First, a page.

Like the vast forests of the world, which continually suck carbon dioxide from the atmosphere and release oxygen, the planet's oceans serve as vital carbon sinks. Last year the oceans absorbed as much as 2.3 billion tons of carbon, or about one-fourth of all manmade carbon emissions. Without the action of the oceans, the CO2 we emit into the atmosphere would have flame-broiled the planet by now.
Led by Samar Khatiwala, an oceanographer at Columbia University's Lamont-Doherty Earth Observatory, a team of researchers reconstructed the amount of carbon that had been annually absorbed by the oceans going back to 1765 — around the time when people began putting large amounts of CO2 into the atmosphere. "Over time it seems the oceans are becoming less efficient at taking up manmade carbon," says Khatiwala. "That's concerning over the long term."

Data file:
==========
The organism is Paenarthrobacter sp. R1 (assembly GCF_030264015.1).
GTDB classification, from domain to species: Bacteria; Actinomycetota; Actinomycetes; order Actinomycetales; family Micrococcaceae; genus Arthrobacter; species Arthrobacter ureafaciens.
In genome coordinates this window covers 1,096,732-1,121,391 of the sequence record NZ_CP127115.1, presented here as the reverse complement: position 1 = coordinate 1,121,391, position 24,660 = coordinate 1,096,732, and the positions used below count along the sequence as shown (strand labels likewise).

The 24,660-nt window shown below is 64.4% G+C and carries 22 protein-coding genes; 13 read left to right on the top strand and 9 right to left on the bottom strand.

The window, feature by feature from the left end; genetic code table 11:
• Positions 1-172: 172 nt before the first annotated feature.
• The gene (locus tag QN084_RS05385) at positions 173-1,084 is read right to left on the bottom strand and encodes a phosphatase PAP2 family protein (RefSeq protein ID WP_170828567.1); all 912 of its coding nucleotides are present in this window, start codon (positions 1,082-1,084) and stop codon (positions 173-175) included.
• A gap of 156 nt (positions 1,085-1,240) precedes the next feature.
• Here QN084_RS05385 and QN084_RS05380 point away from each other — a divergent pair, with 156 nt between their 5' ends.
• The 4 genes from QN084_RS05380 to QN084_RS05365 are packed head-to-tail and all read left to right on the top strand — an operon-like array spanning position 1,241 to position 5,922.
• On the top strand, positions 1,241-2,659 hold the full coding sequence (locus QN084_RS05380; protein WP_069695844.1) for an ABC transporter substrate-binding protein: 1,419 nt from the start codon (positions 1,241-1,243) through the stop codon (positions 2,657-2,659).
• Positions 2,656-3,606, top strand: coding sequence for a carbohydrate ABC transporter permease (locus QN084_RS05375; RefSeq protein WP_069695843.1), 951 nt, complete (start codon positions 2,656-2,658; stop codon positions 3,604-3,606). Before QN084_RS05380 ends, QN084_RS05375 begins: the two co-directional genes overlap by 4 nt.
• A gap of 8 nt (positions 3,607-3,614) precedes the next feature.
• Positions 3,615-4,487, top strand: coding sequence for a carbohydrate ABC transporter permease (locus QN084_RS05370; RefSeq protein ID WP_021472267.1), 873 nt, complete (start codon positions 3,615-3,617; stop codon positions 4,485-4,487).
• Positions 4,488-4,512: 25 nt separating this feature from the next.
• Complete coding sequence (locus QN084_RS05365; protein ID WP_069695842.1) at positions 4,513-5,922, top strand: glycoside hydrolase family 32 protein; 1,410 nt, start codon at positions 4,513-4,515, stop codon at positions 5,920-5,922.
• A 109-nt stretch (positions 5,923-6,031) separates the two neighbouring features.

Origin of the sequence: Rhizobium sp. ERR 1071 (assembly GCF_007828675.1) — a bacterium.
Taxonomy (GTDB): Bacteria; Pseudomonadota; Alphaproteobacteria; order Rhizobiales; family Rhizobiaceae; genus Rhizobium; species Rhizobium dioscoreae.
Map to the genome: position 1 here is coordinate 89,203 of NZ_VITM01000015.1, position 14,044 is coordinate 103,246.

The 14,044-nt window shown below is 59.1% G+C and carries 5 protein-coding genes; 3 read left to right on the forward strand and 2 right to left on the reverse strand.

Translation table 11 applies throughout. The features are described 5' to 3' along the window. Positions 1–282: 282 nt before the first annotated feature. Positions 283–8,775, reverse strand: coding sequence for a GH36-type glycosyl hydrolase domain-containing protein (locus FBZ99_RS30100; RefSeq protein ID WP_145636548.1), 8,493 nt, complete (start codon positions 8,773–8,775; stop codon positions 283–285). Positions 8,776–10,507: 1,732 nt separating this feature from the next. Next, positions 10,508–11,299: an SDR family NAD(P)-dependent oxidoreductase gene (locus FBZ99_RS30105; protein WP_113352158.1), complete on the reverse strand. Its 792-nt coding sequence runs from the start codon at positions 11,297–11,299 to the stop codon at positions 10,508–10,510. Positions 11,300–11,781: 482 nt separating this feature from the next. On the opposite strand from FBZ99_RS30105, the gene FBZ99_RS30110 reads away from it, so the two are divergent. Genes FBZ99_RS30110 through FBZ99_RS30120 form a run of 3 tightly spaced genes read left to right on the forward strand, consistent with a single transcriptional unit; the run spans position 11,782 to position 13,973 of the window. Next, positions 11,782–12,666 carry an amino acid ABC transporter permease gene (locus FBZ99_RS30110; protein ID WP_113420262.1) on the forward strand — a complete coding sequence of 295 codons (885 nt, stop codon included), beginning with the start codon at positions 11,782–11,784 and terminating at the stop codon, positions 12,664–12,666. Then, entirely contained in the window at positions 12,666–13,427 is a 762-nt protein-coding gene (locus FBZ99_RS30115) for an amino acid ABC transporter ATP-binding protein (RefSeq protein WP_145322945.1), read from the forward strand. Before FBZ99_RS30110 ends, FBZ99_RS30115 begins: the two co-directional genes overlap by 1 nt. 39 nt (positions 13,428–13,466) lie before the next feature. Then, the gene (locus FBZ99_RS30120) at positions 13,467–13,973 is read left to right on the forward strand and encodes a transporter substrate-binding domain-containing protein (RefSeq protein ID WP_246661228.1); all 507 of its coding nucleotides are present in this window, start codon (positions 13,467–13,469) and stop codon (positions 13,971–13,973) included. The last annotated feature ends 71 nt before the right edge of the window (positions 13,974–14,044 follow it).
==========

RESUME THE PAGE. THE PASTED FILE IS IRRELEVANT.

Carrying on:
Scientists have long known that the ocean is a major carbon sink, but it's been difficult to tease out how much of that carbon comes from man-made processes. Khatiwala and his colleagues solved that problem by mathematically charting seawater temperature, salinity and other measures, and then worked backwards to infer how much man-made carbon was being circulated from the surface and through the deeper waters. They estimated that there are currently 150 billion tons of carbon from man-made sources currently sequestered in the ocean — so much that if all that gas were to be released back into the atmosphere, it would raise carbon concentrations levels to 460 parts per million, already higher than what many scientists believe is the upper safe limit.It is always interesting to note how the media misunderstands science. Scientists look at data and propose theories, and then work towards proving them to be correct. Until it is proven by hard data, a theory is just a (well) educated guess.
How do I know that Time doesn't understand that this explanation of ocean carbon is a theory? Because the word never appears any where in the article.